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Honor System Exploited On Scottish Island That Had Been Crime-Free

The crime rate on the small Hebridean island of Canna, Scotland, skyrocketed overnight this week, when thieves looted a shop that had used the honor system. Locals say it's the first theft on the island in decades.

"The crimes — which included the theft of six woolly hats — are believed to be the first on Canna since a wooden plate was stolen in the 1960s," reports Scotland's STV.

The Canna Community Shop is next to a pier; it was left open to let fishermen get what they needed overnight. It's run by the island's community trust, which says the shop will now be shut down at night.

STV cites a spokeswoman for the community trust:

"In the four years our shop has been run on an honesty basis this is the first time this has happened and we are all gutted by it.

"The thieves cleared the shelves of sweets, chocolate bars, coffee, biscuits, batteries and more. Most upsetting for [manager] Julie was they stole six of her hand-knitted Canna wool hats which were in the shop on a sale or return basis."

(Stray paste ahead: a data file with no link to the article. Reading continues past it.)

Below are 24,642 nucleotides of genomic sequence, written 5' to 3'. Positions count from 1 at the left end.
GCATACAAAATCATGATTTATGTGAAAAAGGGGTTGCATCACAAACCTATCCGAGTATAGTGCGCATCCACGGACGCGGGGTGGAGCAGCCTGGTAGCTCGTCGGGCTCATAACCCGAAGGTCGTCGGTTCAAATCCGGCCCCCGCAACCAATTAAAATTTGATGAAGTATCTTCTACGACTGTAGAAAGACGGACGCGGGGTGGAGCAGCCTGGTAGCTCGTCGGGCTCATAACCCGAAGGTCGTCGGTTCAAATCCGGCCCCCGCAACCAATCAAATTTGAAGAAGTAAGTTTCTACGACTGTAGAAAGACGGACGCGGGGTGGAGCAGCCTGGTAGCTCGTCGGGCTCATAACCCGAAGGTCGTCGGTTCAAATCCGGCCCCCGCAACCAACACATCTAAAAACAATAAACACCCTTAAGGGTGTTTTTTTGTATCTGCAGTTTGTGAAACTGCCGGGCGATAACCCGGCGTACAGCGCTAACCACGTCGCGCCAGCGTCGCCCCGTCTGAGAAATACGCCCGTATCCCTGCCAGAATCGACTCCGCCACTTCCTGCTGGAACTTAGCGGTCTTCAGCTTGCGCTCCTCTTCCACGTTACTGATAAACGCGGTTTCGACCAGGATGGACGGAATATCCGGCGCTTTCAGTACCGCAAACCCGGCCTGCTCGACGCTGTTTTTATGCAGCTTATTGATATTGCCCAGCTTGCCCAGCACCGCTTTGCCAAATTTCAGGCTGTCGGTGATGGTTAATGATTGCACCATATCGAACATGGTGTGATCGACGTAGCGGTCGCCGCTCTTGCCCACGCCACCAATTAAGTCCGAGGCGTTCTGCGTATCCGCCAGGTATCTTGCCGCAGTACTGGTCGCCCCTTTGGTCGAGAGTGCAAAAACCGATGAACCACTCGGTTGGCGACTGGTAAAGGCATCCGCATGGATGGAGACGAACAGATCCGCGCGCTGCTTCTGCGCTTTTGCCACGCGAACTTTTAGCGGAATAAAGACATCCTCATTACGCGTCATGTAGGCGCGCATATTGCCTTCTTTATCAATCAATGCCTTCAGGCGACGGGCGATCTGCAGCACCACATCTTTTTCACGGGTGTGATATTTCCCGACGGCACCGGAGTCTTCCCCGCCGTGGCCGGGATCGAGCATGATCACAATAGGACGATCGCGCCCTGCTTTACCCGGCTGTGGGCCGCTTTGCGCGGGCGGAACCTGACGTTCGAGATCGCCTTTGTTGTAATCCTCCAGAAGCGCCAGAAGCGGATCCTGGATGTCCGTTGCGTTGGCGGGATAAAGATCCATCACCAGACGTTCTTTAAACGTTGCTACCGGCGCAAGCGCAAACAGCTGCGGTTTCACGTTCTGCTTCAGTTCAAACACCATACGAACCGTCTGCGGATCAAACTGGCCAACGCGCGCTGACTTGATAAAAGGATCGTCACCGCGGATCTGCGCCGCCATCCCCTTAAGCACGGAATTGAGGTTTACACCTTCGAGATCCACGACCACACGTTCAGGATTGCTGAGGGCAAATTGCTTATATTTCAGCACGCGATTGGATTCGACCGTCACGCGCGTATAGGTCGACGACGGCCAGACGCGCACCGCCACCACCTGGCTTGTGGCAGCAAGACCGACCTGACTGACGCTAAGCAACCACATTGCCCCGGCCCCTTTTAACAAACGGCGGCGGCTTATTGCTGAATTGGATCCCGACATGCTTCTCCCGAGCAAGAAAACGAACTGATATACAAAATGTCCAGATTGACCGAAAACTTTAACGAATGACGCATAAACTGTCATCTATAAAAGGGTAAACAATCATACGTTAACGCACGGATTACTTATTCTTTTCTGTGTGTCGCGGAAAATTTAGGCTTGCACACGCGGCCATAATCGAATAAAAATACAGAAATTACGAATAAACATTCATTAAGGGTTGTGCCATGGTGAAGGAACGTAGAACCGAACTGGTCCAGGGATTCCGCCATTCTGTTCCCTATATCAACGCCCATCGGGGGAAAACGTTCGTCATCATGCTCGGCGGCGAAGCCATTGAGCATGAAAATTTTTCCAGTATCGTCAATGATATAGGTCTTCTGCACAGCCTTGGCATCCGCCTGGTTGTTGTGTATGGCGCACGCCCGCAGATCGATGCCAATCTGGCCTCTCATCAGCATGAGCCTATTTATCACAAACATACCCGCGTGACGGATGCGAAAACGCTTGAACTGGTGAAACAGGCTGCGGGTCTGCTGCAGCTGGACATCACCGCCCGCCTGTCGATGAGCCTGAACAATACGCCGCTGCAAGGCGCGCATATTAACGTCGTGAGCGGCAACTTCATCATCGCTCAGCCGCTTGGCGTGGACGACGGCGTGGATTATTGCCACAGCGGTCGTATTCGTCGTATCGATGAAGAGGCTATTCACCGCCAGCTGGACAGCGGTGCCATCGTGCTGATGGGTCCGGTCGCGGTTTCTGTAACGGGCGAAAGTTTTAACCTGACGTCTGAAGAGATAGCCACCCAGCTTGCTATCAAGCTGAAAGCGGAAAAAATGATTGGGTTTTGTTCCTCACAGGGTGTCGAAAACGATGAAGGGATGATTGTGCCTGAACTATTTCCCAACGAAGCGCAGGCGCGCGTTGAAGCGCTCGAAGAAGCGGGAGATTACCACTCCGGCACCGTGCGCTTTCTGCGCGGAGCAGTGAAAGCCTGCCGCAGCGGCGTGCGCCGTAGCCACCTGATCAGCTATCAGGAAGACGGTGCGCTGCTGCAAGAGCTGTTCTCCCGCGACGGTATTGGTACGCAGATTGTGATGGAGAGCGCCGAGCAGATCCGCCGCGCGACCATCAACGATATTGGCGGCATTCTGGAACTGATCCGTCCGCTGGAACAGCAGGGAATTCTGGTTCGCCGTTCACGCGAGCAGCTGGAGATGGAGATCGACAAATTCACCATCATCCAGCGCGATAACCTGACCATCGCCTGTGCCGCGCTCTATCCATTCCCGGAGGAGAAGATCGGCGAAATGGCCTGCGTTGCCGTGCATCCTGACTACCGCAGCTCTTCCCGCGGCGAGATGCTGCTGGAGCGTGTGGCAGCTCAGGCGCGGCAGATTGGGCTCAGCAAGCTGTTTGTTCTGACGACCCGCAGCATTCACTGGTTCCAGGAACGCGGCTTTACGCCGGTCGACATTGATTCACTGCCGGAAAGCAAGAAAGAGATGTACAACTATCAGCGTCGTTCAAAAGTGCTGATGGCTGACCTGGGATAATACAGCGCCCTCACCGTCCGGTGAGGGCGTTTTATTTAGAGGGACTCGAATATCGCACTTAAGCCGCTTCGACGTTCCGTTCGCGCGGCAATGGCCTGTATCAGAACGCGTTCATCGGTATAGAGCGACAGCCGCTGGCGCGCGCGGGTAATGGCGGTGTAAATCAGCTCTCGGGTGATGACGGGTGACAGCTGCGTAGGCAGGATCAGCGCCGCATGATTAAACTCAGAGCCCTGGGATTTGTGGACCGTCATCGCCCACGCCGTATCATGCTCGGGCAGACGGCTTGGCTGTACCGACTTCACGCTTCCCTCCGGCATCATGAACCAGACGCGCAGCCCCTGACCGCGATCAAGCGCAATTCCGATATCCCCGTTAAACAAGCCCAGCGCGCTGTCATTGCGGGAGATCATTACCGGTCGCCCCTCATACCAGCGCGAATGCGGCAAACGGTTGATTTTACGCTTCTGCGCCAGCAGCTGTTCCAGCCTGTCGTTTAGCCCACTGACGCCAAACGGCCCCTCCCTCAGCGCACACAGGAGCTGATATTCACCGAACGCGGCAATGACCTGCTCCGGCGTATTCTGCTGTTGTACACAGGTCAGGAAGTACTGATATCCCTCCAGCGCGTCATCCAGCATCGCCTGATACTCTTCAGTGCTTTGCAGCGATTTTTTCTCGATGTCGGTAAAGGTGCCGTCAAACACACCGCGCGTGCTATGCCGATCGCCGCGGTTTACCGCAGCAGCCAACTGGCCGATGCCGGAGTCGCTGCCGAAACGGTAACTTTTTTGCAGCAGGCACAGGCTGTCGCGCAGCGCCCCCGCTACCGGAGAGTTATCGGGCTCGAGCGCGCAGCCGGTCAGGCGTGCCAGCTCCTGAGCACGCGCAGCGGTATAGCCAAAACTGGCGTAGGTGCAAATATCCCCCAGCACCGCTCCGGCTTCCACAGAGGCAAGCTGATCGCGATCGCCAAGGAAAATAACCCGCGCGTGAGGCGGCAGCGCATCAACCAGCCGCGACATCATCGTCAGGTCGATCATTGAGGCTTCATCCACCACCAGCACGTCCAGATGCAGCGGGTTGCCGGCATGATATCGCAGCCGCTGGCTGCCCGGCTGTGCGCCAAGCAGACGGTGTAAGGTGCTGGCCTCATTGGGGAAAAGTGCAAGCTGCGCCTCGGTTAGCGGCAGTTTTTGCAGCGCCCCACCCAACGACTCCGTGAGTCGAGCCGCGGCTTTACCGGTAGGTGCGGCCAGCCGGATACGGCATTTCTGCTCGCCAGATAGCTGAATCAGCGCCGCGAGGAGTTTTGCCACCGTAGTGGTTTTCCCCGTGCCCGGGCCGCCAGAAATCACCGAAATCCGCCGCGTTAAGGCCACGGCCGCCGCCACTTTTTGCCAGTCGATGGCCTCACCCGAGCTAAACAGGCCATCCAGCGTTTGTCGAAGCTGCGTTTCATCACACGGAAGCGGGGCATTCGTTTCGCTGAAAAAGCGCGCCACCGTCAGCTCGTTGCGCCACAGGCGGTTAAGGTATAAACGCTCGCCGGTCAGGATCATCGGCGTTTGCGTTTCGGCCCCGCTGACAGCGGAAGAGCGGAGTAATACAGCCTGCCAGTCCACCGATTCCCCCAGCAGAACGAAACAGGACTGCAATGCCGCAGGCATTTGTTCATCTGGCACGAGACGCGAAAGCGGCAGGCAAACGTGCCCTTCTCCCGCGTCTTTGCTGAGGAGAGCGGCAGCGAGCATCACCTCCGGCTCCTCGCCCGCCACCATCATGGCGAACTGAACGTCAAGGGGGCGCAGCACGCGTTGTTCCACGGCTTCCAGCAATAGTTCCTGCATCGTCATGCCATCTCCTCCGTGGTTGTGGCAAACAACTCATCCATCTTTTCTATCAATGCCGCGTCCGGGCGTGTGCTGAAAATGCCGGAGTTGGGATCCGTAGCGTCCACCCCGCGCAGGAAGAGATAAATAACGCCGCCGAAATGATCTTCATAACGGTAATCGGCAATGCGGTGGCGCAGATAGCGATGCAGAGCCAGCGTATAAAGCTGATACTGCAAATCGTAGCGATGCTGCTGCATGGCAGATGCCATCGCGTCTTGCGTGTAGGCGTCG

Canna is the westernmost island in the Small Isles, an archipelago in the Inner Hebrides. There's no police force on the island; BBC Scotland reports that an officer is being sent from the mainland to investigate the theft.

If you can promise to keep your hands to yourself, Canna sounds like a delightful place to visit. From the National Trust of Scotland, which owns the island:

"Along with its smaller neighbor Sanday, Canna has been a site of continuous settlement for 9,000 years, with a small population of inhabitants remaining to this day. The two islands are now linked by a footbridge.

"Known as 'the garden of the Hebrides,' Canna has fertile soils, green meadows and abundant wildlife. It has been recognized as a bird sanctuary since 1938, and supports over 20,000 breeding seabirds, including puffins, razorbills and guillemots."

Copyright 2021 NPR. To see more, visit https://www.npr.org.

Bill Chappell is a writer and editor on the News Desk in the heart of NPR's newsroom in Washington, D.C.
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